For Immediate Release                                        August 8, 1979


                 EX-LOTUS FORMULA ONE TEAM MANAGER LAUDS CITICORP CAN-AM®  AS  "ONE OF LAST RACING SERIES WHERE DRIVER REALLY  COUNTS"

ENGLEWOOD, Colo.   -- Peter Henuning spent 1978 in one of motor racing 's most  enviable positions :  acting team manager for the World  Championship winning Lotus Formula  One effort.
     While Andrew Ferguson managed the Mario Andretti/Ronnie Peterson cars when  the team was in Great Britain, Hemming was in charge of the Lotus overseas  "road show."  Last year, Andretti became only the second American in ·history to wn the World  Driving Championship.
   This past June, Hemming was lured to North America by Bill Freeman of the  Paul Newman-Bill Freeman/Budweiser Can-Am team.  He now manages the three-car effort of Keke Rosberg, Elliott Forbes-Robinson and  Randolph Townsend.  Hemming replaces Masten Gregory, who was reportedly made a ''better offer" by another team.
   "Now that I've been involved with the Can-Am for a couple of races," Hemming said, "I'm impressed with the quality of  competition . It's great to be in a series where six or more drivers race for  the lead."  Newman-Freeman's chief competition is the First National City Travelers Checks effort of Jacky Ickx  and Carl Haas.   Rosberg has been involved in a season-long struggle with Ickx for the championship lead.
   Hemming possesses a unique perspective from having worked as team  managerin two  of road racing's more important championships:  Formula One and Citicorp Can-Am. His observations are based on experience in  both.
   "Because of the highly sophisticated nature of Formula One car design, the infinitely adjustable suspensions and vast tire selection, the driver plays less of a role than you might think,"   Hemming explained.
    "The Can-Am's basic car design has remained the same for several years. There is less you can do to make them go faster, so it's up to the driver," he added.
   "Can-Am is one of the last racing series where the driver really counts," Hemming continued.  "In Formula One, you can have a good car with a mediocre driver, and win a race.  If you have a good Can-Am car with a mediocre driver, you get a mediocre finish. But, with a good Can-Am car and an excellent driver, like Keke Rosberg, you win races.  It comes down to the driver, entirely, in the Can-Am," Hemming concluded.


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HEMMING ADD ONE


   Hemming also compared two of his current drivers, Rosberg and EFR, with his former Lotus team drivers, Mario Andretti and the late Ronnie  Peterson.
   "Keke and Elliott are very similar to Ronnie and Mario, respectively,"  Hemming said.   "Mario, like Elliott, is a nice, sedate guy who will  sit there all day, make these millions of adjustments to get it just right, and put the  car on the front row.     Ronnie, like Keke, would just sit in the car  and go fast, no matter what.   Sometimes, Ronnie was so fast we'd do everything we could to slow him down.  We would very often change to slower race  tires, fill his car with petrol to add weight, and send him out  to qualify.    He'd end up on the pole, anyway.   We're trying to do the same thing with Keke, to  a certain extent."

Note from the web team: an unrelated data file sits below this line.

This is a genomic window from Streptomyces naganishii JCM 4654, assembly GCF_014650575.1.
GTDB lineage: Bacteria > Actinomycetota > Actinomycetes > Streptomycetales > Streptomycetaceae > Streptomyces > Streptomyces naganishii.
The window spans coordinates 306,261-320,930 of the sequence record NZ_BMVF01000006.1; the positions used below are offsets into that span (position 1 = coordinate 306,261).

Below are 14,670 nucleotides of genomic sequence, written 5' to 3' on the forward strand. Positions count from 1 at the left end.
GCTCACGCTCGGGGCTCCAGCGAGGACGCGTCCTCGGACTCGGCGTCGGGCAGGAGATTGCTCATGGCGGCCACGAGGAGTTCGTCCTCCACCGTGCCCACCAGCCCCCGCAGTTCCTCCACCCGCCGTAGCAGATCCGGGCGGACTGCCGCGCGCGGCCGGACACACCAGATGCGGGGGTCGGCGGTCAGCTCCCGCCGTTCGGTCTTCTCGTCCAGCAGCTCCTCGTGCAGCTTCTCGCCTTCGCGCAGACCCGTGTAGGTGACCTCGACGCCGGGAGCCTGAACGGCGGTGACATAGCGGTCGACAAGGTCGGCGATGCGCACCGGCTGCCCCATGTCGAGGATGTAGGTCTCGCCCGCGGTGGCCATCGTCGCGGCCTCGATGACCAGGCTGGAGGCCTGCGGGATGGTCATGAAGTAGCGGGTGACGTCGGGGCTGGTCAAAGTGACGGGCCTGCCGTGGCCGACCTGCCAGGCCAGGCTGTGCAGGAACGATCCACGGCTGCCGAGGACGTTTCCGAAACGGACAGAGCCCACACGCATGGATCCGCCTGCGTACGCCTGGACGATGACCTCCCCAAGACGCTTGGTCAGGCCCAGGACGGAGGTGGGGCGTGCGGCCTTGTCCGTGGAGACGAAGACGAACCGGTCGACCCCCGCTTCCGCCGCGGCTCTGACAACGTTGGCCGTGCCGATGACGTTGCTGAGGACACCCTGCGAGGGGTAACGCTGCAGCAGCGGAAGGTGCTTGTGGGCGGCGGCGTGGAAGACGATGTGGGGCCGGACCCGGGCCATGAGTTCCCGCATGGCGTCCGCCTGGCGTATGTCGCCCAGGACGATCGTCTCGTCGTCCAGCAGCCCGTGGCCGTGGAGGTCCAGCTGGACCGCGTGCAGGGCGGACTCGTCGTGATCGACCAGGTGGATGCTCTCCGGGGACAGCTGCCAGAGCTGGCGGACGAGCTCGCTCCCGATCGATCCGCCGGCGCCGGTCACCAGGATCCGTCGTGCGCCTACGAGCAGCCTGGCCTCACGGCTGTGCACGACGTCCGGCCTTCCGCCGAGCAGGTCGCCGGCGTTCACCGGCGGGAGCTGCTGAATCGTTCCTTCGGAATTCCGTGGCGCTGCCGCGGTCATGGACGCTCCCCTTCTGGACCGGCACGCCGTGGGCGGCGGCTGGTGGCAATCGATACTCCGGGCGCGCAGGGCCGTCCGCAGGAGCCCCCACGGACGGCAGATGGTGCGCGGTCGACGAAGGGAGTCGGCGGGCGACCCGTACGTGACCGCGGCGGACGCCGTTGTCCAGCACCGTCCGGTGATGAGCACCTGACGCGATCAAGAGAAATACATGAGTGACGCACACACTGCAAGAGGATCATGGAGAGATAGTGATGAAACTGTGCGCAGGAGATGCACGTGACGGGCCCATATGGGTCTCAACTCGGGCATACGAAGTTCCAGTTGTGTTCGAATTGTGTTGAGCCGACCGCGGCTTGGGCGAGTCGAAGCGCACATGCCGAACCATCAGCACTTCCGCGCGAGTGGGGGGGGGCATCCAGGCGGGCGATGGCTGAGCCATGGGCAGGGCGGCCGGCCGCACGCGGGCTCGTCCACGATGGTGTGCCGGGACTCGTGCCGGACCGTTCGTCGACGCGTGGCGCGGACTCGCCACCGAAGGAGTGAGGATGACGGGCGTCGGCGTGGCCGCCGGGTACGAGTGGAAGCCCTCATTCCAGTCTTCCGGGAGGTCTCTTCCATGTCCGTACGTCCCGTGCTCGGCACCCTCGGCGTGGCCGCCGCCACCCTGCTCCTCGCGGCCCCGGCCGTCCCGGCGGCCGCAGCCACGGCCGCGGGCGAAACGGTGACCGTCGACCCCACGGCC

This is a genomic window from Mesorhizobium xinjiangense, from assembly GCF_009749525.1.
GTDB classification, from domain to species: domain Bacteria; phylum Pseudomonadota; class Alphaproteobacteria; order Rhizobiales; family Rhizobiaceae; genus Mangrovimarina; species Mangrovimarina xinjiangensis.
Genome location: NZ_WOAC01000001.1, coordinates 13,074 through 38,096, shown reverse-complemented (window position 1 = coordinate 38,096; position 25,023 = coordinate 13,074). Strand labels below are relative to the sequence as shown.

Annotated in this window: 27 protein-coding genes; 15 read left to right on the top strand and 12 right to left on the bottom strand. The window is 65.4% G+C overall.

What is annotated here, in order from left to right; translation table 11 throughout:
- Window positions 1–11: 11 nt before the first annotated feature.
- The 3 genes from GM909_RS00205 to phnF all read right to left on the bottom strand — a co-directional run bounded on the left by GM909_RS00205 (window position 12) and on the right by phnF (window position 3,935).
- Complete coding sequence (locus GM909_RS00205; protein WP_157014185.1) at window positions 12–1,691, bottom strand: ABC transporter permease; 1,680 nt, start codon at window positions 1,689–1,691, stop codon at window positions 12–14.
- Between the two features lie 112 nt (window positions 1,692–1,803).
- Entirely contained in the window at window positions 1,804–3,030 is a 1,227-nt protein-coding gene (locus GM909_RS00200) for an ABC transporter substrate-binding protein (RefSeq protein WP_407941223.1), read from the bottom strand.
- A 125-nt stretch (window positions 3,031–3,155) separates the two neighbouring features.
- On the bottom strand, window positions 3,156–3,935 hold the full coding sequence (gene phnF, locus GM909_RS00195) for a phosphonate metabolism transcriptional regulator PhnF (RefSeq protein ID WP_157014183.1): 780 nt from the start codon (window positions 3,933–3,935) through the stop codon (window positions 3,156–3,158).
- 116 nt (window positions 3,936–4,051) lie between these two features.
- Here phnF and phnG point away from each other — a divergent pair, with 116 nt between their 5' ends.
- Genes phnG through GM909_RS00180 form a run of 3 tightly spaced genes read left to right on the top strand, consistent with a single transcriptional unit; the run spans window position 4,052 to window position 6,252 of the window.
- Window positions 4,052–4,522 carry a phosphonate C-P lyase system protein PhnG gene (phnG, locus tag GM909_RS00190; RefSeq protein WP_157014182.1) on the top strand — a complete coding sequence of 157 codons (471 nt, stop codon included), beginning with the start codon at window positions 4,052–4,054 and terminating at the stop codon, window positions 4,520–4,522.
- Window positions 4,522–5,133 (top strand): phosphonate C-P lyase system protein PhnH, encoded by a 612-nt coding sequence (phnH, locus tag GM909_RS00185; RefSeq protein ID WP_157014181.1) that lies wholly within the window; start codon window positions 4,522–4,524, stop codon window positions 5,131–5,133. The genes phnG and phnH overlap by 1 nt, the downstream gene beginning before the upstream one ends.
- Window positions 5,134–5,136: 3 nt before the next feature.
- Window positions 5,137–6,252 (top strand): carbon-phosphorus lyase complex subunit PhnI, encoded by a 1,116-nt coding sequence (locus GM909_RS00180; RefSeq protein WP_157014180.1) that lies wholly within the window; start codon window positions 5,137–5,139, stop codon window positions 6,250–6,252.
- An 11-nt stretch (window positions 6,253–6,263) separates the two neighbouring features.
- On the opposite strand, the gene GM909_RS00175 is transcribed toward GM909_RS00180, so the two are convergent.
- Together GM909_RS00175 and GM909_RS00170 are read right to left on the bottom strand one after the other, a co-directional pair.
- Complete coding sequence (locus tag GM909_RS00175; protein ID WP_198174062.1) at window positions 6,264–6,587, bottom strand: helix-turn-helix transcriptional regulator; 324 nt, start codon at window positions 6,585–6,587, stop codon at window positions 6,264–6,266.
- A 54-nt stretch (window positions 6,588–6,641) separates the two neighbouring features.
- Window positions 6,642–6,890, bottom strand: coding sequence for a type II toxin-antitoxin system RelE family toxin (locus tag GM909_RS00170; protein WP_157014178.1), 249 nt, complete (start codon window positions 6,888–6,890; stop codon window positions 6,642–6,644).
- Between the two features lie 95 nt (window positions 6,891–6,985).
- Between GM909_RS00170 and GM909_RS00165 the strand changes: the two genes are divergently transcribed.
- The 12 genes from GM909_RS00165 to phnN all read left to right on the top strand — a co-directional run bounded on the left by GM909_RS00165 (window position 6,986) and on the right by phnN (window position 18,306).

"Keke is a real racer.   No matter where he is in the field, he will be chasing after you for a position ...even if it means he blows all the tires off and smashes-up the bodywork.  Elliott is more like Mario, who nearly always finishes in a very, very good position. "
   Hemming's experience isn't limited to that of being  team manager.  He had some success racing a Mini-Cooper S, Chevron sports racer, and a Mazda in England's Production Saloon Racing  category.
   His travel agent expertise originally landed him a job arranging Team Lotus' extensive travel program. Under the tutelage of first Peter Warr, and then Andrew Ferguson, Hemming was able to advance to the team manager  slot.
   Following the 1978 Formula One season, Hemming was determined to retire   from racing altogether.   "We had some unbelievably high moments at Lotus, with several one-two finishes," Hemming said, "and some unbelievably low moments,  of course, when Ronnie was killed. It was that sort of season.  When I left the team in December, I left to get out of the motor racing business completely.  I was physically and mentally exhausted with the whole  deal."
   But, after several months away from racing, Hemming spotted an advertisement for a team manager position with Newman-Freeman Racing.  Thinking the position might involve Formula One, Hemming applied in a one sentence  telegram.
    "Bill Freeman phoned me and made an offer for the Citicorp Can-Am I simply couldn't refuse," Hemming explained.   "I had to then decide whether to complete my career in the travel business, or go back into  motor racing. It was two days before I decided.   Even though the offer was magic, I  still didn't say yes the first day."
   "Yes," he finally did reply, and Hemming's addition to the team appears to be a welcome one.    Bill Freeman is seen smiling more often than not,  and his only comment has been, "I'm very happy with  him."
   From Bill Freeman that is high praise, indeed.
 
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